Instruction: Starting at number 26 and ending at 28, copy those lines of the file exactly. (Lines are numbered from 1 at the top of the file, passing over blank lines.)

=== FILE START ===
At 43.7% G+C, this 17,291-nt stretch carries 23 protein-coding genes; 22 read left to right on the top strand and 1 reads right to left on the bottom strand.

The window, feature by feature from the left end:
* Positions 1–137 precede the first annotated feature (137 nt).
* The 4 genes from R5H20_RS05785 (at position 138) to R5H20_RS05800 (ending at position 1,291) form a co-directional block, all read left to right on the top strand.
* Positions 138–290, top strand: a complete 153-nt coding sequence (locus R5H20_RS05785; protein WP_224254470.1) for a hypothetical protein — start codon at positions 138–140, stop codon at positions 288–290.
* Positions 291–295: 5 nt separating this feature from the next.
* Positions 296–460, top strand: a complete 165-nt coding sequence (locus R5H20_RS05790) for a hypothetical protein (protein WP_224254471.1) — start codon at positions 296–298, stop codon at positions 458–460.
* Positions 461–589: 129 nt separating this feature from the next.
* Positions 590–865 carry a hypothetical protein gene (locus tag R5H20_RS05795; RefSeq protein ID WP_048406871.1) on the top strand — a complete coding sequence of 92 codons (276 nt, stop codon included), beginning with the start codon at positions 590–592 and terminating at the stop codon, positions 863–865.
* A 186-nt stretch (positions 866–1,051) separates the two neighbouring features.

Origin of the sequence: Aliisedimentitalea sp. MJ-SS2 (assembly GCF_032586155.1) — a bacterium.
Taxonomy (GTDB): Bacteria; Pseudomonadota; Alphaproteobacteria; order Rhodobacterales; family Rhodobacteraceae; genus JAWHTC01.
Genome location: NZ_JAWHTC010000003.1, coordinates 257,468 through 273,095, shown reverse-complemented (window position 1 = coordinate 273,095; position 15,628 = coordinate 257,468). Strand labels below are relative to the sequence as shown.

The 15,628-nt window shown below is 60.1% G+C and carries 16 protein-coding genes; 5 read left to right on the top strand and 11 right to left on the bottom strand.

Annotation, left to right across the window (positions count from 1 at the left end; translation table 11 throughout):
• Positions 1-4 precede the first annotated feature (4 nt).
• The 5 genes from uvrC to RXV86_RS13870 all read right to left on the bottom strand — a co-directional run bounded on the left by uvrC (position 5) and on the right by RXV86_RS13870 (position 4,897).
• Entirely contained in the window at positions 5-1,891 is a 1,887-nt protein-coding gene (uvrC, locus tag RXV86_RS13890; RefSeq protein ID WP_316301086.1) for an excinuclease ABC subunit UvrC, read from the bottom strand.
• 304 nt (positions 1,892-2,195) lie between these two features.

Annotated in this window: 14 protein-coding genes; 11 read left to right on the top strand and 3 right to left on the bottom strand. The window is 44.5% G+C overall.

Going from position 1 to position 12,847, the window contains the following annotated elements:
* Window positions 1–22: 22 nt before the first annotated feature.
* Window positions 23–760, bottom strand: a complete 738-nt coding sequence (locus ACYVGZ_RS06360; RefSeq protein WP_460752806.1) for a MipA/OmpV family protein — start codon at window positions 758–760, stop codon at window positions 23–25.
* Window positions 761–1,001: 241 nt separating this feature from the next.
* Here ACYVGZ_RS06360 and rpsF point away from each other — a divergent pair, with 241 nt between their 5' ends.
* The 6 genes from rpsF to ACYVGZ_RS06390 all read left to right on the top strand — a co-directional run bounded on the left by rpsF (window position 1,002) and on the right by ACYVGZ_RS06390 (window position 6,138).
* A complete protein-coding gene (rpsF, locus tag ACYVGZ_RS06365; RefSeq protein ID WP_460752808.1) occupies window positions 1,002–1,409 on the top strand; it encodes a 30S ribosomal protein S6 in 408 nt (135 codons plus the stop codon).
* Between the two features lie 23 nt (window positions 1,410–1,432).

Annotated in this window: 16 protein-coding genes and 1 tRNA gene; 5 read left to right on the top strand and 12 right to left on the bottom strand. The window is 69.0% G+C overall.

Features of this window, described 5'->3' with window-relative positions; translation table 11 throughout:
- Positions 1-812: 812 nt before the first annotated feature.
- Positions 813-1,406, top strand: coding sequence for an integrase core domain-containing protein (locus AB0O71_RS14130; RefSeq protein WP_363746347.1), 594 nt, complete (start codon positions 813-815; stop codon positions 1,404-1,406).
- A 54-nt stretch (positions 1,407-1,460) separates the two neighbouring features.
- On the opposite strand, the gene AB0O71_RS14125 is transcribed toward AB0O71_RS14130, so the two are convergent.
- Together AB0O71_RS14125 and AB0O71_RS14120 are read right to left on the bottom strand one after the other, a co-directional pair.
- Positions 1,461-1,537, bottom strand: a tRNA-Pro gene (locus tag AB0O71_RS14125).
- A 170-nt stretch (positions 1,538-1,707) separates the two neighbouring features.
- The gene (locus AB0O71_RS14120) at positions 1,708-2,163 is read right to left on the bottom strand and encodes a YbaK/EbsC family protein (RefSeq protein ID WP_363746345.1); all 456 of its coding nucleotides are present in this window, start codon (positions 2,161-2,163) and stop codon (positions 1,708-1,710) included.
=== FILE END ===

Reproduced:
* The 6 genes from rpsF to ACYVGZ_RS06390 all read left to right on the top strand — a co-directional run bounded on the left by rpsF (window position 1,002) and on the right by ACYVGZ_RS06390 (window position 6,138).
* A complete protein-coding gene (rpsF, locus tag ACYVGZ_RS06365; RefSeq protein ID WP_460752808.1) occupies window positions 1,002–1,409 on the top strand; it encodes a 30S ribosomal protein S6 in 408 nt (135 codons plus the stop codon).
* Between the two features lie 23 nt (window positions 1,410–1,432).